Understanding Name and Name.Table

Jonathan Gibbons jonathan.gibbons at oracle.com
Wed Apr 10 18:37:02 UTC 2019

Some comments inline.

On 4/10/19 10:56 AM, Ron Shapiro wrote:
> Hi,
> I continuously am seeing Name and Name.Table show up in profiles of 
> annotation processors, and I have a few questions regarding the design 
> of these classes. I first brought this up back in this thread 
> <https://mail.openjdk.java.net/pipermail/compiler-dev/2018-October/012529.html>discussing 
> the performance of Name.contentEquals(). That conversation stalled 
> around this comment from Jon 
> <https://mail.openjdk.java.net/pipermail/compiler-dev/2018-October/012533.html>.
> I believe that Javac itself does a good job using the interned Names 
> itself, so there aren't many cases where extra Strings are being 
> recreated internally. But for annotation processors (and maybe also 
> compiler plugins?), which don't have access to Names/the Name.Table, 
> they must resort to many of these suboptimal methods that create Strings.

Historical note: the use of the internal javac Name class (as compared 
to the JSR 269 interface of the sane name) goes all the way back to the 
beginning of this version of javac, round about JDK 1.4 or so. Back 
then, the design center for javac was to be more independent of JDK API 
than it is today.

> The sense that I get is that most of the Name methods that create 
> String instances do so because class files use a modified version of 
> UTF-8, and so the use of Convert.utf2string() greatly simplifies the 
> implementation of these methods. Is that a correct assumption?
No, I don't think so. The use of modified UTF-8 is an unrelated (but 
nevertheless important) implementation detail.  I think you're just 
seeing the result of retrofitting interfaces that require methods to be 
implemented.  I'm guessing that the methods you are looking at are not 
used internally within javac itself.
> Separately, I have some general questions about Name.Table.
> - Can someone explain the performance goals of it (I presume it's for 
> performance)? Is it to limit memory usage since Strings are UTF-16 and 
> strings in class files are stored as UTF-8, or something else?

My understanding is that originally it was to save space, and to provide 
a context for "interned strings" that could be compared with referential 

> - Are the initial goals still relevant in 2019?

Maybe not as relevant as originally the case.

> - What is the purpose of interning Name instances?

To reduce the size of the name table, and to support referential equality.

> - Are there any predefined benchmarks that are run to verify any of 
> these goals?


> - What is the rationale of having the SharedNameTable data as one 
> large array? I see the documentation states that "This avoids the 
> overhead incurred by using an array of bytes for each name" but I'm 
> not sure what that overhead is referring to.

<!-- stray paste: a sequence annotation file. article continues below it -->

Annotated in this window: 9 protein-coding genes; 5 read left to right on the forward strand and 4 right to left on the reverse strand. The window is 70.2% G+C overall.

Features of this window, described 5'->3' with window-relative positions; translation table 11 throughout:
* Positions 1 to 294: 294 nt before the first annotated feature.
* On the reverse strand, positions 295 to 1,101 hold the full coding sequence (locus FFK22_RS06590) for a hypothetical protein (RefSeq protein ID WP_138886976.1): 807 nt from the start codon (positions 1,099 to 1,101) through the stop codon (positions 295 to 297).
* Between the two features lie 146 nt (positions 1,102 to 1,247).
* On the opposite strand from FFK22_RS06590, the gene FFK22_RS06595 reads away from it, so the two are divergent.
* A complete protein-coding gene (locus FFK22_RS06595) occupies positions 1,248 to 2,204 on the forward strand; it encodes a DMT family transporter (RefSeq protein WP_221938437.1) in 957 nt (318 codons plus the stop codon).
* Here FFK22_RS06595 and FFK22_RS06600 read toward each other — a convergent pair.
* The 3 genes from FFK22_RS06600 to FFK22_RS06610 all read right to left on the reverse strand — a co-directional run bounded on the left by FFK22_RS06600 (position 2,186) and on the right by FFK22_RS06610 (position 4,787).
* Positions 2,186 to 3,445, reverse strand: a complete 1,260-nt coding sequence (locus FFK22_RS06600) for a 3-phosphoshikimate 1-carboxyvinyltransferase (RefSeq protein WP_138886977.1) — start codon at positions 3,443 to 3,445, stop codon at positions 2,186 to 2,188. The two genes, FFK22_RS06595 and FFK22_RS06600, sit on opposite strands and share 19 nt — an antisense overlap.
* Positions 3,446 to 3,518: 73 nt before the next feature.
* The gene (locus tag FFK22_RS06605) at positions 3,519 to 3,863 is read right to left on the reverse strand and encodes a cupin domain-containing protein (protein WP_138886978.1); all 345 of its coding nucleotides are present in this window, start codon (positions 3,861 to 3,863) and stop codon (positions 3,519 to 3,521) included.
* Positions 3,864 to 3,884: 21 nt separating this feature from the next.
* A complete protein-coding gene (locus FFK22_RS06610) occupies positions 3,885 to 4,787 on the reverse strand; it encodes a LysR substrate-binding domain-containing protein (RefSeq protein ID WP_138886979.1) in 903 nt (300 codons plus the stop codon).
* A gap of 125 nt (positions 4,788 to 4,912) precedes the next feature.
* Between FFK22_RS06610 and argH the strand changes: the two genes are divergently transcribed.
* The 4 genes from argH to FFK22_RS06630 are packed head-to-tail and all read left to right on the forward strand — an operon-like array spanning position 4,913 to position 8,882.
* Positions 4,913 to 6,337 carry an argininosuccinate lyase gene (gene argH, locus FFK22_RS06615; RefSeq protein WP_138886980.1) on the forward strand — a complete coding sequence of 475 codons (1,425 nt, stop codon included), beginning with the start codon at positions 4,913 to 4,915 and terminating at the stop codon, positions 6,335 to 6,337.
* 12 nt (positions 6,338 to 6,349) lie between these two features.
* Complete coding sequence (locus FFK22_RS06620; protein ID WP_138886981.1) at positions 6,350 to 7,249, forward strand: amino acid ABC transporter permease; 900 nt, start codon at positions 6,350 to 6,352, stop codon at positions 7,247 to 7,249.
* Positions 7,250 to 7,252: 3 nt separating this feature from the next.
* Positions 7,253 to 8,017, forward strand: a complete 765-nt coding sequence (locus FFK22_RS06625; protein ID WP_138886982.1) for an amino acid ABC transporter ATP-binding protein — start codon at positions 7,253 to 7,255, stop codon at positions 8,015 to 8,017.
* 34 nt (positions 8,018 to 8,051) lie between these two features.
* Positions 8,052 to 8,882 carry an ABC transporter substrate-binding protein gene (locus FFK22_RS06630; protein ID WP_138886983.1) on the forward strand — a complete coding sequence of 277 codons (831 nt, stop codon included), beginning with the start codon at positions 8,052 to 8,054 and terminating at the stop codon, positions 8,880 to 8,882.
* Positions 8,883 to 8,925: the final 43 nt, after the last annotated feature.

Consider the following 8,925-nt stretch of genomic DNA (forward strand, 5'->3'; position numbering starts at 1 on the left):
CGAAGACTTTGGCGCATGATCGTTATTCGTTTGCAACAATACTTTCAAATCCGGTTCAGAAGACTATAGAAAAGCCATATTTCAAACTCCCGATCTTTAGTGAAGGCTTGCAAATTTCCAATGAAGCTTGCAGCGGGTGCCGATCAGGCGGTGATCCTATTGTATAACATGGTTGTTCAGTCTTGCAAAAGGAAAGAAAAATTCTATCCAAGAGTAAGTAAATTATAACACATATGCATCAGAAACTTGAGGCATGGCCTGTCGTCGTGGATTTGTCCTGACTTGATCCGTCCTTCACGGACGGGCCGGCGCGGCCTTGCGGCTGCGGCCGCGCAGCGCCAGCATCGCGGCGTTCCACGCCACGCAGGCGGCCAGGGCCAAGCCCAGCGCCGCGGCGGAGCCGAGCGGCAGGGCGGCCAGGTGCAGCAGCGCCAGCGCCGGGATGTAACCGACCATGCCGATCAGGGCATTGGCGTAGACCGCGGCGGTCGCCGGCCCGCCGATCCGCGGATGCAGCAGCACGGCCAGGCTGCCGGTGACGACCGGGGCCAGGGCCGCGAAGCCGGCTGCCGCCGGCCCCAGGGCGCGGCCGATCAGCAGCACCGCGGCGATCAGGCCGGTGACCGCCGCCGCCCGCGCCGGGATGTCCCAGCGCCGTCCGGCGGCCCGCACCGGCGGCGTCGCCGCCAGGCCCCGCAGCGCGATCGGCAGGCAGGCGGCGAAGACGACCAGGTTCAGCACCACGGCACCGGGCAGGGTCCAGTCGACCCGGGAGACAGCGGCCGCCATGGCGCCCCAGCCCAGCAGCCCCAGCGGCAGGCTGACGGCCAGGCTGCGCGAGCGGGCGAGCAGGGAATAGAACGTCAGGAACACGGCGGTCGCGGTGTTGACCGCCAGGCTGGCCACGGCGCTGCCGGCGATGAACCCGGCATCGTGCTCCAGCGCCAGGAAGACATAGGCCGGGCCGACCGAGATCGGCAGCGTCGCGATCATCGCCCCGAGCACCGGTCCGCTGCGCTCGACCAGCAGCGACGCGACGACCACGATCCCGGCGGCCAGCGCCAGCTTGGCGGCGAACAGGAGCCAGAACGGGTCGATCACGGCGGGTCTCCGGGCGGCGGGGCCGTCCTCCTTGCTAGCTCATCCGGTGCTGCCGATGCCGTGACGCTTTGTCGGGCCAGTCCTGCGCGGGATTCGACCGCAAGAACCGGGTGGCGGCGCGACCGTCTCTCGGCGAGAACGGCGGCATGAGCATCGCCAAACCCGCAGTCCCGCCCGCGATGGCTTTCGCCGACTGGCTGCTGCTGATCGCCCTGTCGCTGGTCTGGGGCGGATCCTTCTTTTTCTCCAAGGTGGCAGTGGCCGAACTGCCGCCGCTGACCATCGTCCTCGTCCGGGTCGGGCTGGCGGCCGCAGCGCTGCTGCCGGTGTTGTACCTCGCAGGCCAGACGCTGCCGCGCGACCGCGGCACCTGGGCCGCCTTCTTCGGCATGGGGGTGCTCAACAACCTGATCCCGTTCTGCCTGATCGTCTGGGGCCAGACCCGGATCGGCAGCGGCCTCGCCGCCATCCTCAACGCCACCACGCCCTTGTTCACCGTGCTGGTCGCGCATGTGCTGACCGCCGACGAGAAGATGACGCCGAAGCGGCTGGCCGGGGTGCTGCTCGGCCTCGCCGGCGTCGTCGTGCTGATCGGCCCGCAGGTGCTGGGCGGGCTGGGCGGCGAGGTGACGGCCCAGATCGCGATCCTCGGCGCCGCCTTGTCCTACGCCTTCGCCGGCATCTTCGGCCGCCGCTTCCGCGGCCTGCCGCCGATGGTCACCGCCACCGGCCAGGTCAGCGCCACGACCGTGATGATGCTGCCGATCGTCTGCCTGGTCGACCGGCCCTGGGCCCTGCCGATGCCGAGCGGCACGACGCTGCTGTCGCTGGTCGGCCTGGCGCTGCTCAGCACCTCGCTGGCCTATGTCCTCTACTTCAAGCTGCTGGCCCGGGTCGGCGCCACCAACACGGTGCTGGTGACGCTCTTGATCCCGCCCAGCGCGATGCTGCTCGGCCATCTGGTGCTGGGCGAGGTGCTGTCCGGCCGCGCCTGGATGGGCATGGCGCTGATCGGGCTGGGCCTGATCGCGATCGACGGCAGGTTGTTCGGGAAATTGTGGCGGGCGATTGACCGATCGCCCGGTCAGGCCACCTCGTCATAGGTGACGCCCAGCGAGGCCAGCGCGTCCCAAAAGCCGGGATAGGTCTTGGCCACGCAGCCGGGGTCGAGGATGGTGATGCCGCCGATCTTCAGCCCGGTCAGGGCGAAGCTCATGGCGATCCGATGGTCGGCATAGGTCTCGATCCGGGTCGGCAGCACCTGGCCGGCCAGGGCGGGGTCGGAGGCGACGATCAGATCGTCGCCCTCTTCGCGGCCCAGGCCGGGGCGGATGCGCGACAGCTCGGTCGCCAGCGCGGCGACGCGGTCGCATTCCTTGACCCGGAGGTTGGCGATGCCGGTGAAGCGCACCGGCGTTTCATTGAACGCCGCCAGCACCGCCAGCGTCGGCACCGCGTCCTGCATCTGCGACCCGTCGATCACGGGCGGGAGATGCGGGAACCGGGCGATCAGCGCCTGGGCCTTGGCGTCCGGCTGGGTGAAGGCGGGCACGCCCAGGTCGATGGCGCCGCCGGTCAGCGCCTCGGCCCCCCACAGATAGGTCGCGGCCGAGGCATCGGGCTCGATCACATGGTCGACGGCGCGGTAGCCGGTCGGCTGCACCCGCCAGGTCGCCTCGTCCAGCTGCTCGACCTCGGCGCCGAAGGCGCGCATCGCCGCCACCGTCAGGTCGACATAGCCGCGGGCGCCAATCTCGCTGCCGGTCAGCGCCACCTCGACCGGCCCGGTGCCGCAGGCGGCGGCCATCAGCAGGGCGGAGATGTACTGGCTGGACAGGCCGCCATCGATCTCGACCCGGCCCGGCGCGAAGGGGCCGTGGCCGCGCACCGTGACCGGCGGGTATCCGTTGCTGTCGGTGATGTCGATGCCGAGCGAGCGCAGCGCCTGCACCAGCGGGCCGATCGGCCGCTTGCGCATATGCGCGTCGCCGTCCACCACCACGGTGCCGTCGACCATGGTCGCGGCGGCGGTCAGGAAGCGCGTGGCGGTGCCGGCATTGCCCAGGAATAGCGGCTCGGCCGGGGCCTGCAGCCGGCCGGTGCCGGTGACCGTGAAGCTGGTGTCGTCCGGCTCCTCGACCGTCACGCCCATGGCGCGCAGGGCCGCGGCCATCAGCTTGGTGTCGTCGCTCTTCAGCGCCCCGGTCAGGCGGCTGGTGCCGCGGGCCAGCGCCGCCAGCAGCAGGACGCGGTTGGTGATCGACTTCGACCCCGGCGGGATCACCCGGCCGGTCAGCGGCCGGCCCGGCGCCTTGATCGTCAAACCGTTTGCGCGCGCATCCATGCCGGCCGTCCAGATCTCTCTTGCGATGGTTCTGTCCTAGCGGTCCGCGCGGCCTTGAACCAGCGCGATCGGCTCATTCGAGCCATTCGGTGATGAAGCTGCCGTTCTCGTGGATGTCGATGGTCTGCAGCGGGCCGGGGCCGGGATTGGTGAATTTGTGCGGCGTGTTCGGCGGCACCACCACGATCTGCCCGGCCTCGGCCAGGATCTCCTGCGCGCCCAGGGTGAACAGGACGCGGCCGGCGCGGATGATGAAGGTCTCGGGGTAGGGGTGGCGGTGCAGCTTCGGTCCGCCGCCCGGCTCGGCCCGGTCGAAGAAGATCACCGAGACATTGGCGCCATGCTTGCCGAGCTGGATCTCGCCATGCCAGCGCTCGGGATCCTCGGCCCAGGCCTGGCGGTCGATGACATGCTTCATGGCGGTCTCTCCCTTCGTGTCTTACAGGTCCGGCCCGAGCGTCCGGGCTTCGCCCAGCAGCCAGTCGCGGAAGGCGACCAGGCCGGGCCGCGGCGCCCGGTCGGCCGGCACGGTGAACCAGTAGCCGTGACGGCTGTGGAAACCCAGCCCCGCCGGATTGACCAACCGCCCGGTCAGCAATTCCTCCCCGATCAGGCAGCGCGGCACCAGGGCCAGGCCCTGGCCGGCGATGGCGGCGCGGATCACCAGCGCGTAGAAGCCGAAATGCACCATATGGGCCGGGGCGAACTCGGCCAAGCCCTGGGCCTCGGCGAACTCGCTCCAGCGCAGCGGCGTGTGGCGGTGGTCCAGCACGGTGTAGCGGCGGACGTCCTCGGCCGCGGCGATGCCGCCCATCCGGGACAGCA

The overhead is the overhead of having one String instance per name, 
and/or the overhead of having a separate array of bytes for each name. 
i.e. the overhead of the "one big array" is amortized over all names,

> -----
> I have a prototype of a Name.Table implementation that stores Names as 
> Strings instead of their UTF-8 byte[]. This seems to address the 
> performance concerns from my previous thread (it saves 1.2s/build on 
> some of our larger annotation processing builds at Google) without 
> affecting the performance of internal javac (i.e. non-annotation 
> processing). There should be no less overhead than the current Name 
> implementations as it only needs to store a single field for the 
> String, besides for the UTF-8/UTF-16 distinction.

What are the space comparisons? It is certainly the case that Strings 
are managed more efficiently in the JVM these days, and interned strings 
are handled better as well.  Your number of 1.2s doesn't mean much 
without more context that "our larger annotation processing builds."  
What percent is that of the overall build time, and/or total time in 

> Would something like this be a worthwhile contribution? Are there ways 
> I can evaluate whether this satisfies the performance goals of either 
> of the other implementations so we don't need to have 
> yet-another-Name-implementation?

What is now SharedNameTable is the original impl. It used to be plain 
NameTable, until the advent of clients, like IDEs and other tools, for 
whom the single shared name table was inconvenient, which is when 
NameTable was forked into SharedNameTable and UnsharedNameTable.

If we can come up with an impl that is fast as the current impl, and as 
space efficient as the current impl, that would be great, but typically 
you have to choose one or the other to optimize.  I could believe a new 
impl might at least replace the current UnsharedNameTable.

I think this is a worthwhile direction to investigate further.

> Thanks for your help!
> Ron
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